I won’t drown this note with the notes of Arcade Fire or fire out the best of the best from one of my favourite Internet memes–The Hipster Kitty. This really has nothing to do with indie rock bands. But it does.
The quote from the title comes from Royce Young who operates dailythunder.com–an Oklahoma City Thunder blog. And I’ve been saying this for weeks. Rose has become too mainstream for us. We all want to believe that only people with excessively tight jeans and large rimmed frames want to go against the mainstream–but in a weird sort of way, a lot of basketball experts are emerging as the new-wave of basketball hipsters. We want to base our entire MVP voting on advanced analytics, PER, win shares and scoff at the mainstream ‘eye-test’.
When Rose’s name emerged as the frontrunner, it was a well accepted position. Best record in the East. Best player. Had injuries problems with the team and still led them. Electric player. All seems to lead to the classical MVP choice but then the hipster slowly emerged from the shadows. “The media just wants to vote for a storyline”…”Dwight Howard makes a better statistical impact”…”Lebron James is the best player in the league still”…”How can we forget Kobe?”.
(Sidenote: I never read John Hollinger’s barrage of statistics regarding his case for Howard’s MVP deservedness because I don’t have ESPN Insider (which, by the way, if I had an editor and ESPN Insider it would make life so much easier) and to be honest, I can see Howard’s impact when I watch the games myself. The Magic are a poor defensive team and Howard bails them out all the time with great on and off-ball defence, timely blocks and is no longer a liability, at least to the same extent, on the offensive end.)
And here’s the point: we have a tendency to ride the waves of popular players until they crash on the shore where we mock and ridicule them until they retreat humbly back into the NBA waters. It happened to Yao Ming a few years back. When Yao came into the league everyone was all over the Yao train but once they realized he wasn’t the greatest player to walk the earth–the bandwagon emptied. The ‘haters’ came out in full force–“yeah, well if I was 7’5 I could block shots too”, “He should be doing more”, “He’s too soft”.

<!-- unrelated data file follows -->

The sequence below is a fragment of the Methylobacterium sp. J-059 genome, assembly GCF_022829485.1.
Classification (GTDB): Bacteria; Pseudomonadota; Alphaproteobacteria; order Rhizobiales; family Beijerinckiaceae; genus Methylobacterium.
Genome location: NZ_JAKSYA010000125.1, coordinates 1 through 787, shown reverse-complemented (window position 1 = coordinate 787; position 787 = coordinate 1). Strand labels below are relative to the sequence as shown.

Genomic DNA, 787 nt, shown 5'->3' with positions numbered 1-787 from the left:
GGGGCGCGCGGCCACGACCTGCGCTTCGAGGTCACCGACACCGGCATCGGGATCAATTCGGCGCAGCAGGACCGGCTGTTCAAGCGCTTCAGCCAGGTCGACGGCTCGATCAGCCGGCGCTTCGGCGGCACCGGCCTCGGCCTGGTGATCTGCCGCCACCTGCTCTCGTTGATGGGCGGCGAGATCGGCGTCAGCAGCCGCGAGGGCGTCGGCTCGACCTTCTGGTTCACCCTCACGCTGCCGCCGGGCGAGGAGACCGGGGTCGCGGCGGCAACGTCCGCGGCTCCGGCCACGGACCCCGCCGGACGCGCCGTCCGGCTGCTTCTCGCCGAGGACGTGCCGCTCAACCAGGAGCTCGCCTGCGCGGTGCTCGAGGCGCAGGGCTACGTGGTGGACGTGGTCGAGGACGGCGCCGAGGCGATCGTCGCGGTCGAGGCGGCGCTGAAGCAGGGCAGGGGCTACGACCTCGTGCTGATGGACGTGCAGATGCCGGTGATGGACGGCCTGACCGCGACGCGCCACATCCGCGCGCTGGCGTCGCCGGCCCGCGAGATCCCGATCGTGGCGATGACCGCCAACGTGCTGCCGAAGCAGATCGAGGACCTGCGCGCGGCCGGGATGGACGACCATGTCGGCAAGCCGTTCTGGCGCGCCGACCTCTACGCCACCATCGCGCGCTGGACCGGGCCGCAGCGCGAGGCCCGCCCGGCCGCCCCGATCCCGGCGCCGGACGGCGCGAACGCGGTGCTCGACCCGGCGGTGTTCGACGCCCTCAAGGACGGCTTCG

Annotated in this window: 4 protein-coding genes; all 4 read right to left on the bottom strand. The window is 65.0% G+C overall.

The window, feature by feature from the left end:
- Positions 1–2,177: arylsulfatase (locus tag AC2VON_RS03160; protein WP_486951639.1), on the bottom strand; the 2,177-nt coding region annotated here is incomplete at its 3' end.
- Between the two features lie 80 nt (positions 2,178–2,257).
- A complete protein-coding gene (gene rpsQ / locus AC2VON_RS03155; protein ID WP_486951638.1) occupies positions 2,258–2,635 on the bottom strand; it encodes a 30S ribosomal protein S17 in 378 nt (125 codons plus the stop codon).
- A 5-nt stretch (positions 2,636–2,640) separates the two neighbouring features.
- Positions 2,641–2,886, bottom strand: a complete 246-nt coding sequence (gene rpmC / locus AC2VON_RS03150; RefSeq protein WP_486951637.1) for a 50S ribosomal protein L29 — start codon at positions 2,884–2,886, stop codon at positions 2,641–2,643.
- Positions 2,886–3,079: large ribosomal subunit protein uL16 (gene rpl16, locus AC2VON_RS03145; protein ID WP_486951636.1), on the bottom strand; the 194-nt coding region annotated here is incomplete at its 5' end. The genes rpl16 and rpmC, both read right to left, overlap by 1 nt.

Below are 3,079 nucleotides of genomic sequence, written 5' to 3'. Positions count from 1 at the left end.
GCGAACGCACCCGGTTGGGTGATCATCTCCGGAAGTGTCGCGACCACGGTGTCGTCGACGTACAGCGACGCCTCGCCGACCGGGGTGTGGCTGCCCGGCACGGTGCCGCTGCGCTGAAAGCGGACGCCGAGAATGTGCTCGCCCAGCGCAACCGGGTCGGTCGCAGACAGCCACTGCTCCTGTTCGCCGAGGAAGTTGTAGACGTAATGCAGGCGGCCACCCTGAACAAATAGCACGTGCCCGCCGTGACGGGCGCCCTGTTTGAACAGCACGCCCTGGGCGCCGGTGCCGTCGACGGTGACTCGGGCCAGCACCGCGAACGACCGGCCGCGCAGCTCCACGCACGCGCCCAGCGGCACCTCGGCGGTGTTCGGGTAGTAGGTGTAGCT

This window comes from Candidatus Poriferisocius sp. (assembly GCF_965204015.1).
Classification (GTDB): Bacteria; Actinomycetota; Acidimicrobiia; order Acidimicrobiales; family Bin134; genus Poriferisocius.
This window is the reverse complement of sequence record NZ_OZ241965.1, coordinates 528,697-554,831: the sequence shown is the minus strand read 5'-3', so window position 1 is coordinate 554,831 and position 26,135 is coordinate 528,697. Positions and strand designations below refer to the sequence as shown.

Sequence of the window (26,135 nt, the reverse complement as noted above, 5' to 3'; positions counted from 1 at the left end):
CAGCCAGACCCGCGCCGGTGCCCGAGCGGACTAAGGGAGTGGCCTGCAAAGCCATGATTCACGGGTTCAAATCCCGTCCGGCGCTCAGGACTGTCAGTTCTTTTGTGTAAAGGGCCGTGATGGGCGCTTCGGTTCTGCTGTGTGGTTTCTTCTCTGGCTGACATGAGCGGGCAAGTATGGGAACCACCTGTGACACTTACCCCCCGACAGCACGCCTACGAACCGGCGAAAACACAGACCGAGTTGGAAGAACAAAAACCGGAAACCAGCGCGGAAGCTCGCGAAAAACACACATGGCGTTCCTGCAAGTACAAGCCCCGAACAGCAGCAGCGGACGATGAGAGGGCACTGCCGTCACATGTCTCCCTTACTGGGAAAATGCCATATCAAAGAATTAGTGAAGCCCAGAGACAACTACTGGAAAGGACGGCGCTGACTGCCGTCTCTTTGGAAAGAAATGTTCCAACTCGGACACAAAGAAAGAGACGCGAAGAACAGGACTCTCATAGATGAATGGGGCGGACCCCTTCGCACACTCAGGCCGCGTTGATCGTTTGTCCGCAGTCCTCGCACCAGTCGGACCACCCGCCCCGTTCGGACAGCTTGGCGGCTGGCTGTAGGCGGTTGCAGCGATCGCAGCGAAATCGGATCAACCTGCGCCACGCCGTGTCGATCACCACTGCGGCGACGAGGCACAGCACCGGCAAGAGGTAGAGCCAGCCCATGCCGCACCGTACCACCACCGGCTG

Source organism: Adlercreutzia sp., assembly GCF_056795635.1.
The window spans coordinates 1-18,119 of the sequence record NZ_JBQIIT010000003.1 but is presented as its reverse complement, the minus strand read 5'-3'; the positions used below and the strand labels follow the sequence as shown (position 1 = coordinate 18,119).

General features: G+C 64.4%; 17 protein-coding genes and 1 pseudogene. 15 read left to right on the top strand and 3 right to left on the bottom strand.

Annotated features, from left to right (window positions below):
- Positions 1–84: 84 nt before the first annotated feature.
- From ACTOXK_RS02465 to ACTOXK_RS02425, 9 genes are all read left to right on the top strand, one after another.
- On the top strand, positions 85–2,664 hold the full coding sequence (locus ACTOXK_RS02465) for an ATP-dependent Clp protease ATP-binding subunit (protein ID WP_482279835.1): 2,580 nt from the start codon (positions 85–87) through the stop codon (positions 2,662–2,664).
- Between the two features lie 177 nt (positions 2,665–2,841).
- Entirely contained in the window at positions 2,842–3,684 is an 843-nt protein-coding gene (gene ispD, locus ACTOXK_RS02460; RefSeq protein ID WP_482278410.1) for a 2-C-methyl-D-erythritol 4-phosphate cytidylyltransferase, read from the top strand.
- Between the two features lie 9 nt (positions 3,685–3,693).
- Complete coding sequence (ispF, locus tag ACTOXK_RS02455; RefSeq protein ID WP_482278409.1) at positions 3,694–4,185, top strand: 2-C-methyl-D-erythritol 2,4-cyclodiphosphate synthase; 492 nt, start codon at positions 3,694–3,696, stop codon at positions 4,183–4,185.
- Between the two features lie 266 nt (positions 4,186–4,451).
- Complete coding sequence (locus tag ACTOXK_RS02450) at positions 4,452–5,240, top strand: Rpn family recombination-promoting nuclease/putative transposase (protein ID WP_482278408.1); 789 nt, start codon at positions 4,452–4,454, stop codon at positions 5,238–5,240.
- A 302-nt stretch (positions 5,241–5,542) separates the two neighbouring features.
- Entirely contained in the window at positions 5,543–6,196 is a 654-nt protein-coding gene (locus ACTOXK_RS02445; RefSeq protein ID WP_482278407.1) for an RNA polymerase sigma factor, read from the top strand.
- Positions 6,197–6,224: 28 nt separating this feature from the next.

But as this happened, Yao’s stock plummeted and then everyone turned around again and said “whoa, Yao’s a 20 and 10 guy!”. He went from way overrated, to severely underrated and back to overrated because we ride the waves of popularity and Rose peaked too early in the MVP race. He was the mainstream candidate for too long.
Take Kevin Durant as a more recent example. C’mon, who didn’t love KD’s run with the Thunder last year? They almost took down the Lakers! This year? Umm…he’s not a serious MVP candidate despite leading the league in scoring again. Why? He had his time in the sun. He was the loveable storyline–an underdog story. Now Durant came out recently and made comments that the fans don’t notice him the same way anymore. Of course they don’t–you already led the league in scoring. So now, one could make the case that Durant is severely underrated. Next year, he’ll make a comeback. He’ll probably be an MVP candidate on the basis that “how are we overlooking the NBA’s best scorer?”.
It’s an up and down cycle. Lebron had his time down this summer and now the NBA’s hipsters are slowly emerging and saying that we shouldn’t hold him accountable for The Decision. The NBA hipsters almost pushed for a Griffin for MVP campaign in December before seeing the Clippers, well, be the Clippers. But the basketball hipster would have LOVED an MVP from the Clippers. The point is that the MVP race is more or less a battle between the mainstream and the hipsters at this point. What the hipster NBA writer wants to do (led by CPU Hollinger–who in the next 15 years will be revealed in a scandal as an IBM product) is push Dwight Howard into the Arcade Fire Zone. That perfect middling zone where not enough people know about his MVP candidacy so that its a big shock, but at the same time there is a faithful following of people that can feel vindicated for following something outside the norm. They want Howard to be named MVP and for every casual NBA fan to say “what the %!@#???”. And then the Howard fans get to praise how advanced metrics, PER and statistical analysis is finally emerging into the mainstream. Arcade Fire was that for every hipster music lover–“Finally! Someone in the world has good music taste”. Both NBA hipsters and real hipsters have that condescending, elitist tone in their voices: “Psh, how can you even listen to Katy Perry on the radio/how can you ever just follow the ‘eye-test’ when analyzing NBA games” so when their views get rewarded they feel vindicated.